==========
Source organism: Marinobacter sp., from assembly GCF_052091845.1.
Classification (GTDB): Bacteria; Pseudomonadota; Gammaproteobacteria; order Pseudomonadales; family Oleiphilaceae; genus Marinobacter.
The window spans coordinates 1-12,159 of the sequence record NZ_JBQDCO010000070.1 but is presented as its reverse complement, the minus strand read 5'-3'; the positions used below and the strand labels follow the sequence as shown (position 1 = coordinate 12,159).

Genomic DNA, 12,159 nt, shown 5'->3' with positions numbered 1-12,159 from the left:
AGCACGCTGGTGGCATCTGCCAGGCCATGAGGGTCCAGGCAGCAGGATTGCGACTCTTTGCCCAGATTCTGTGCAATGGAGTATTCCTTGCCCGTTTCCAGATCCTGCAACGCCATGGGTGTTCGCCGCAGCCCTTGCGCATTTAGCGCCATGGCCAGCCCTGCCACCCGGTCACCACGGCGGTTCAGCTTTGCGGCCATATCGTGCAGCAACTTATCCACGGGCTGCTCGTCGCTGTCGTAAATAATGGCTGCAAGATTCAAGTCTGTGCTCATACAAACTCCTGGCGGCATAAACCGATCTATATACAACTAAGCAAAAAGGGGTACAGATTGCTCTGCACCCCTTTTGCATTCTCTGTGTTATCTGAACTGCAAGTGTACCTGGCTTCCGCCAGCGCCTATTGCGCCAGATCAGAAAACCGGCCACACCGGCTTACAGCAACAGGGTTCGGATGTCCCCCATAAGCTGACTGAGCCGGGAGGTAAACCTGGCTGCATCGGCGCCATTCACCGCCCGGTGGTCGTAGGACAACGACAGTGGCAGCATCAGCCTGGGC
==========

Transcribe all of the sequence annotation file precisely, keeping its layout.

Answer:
Source organism: Marinobacter sp., from assembly GCF_052091845.1.
Classification (GTDB): Bacteria; Pseudomonadota; Gammaproteobacteria; order Pseudomonadales; family Oleiphilaceae; genus Marinobacter.
The window spans coordinates 1-12,159 of the sequence record NZ_JBQDCO010000070.1 but is presented as its reverse complement, the minus strand read 5'-3'; the positions used below and the strand labels follow the sequence as shown (position 1 = coordinate 12,159).

Genomic DNA, 12,159 nt, shown 5'->3' with positions numbered 1-12,159 from the left:
AGCACGCTGGTGGCATCTGCCAGGCCATGAGGGTCCAGGCAGCAGGATTGCGACTCTTTGCCCAGATTCTGTGCAATGGAGTATTCCTTGCCCGTTTCCAGATCCTGCAACGCCATGGGTGTTCGCCGCAGCCCTTGCGCATTTAGCGCCATGGCCAGCCCTGCCACCCGGTCACCACGGCGGTTCAGCTTTGCGGCCATATCGTGCAGCAACTTATCCACGGGCTGCTCGTCGCTGTCGTAAATAATGGCTGCAAGATTCAAGTCTGTGCTCATACAAACTCCTGGCGGCATAAACCGATCTATATACAACTAAGCAAAAAGGGGTACAGATTGCTCTGCACCCCTTTTGCATTCTCTGTGTTATCTGAACTGCAAGTGTACCTGGCTTCCGCCAGCGCCTATTGCGCCAGATCAGAAAACCGGCCACACCGGCTTACAGCAACAGGGTTCGGATGTCCCCCATAAGCTGACTGAGCCGGGAGGTAAACCTGGCTGCATCGGCGCCATTCACCGCCCGGTGGTCGTAGGACAACGACAGTGGCAGCATCAGCCTGGGC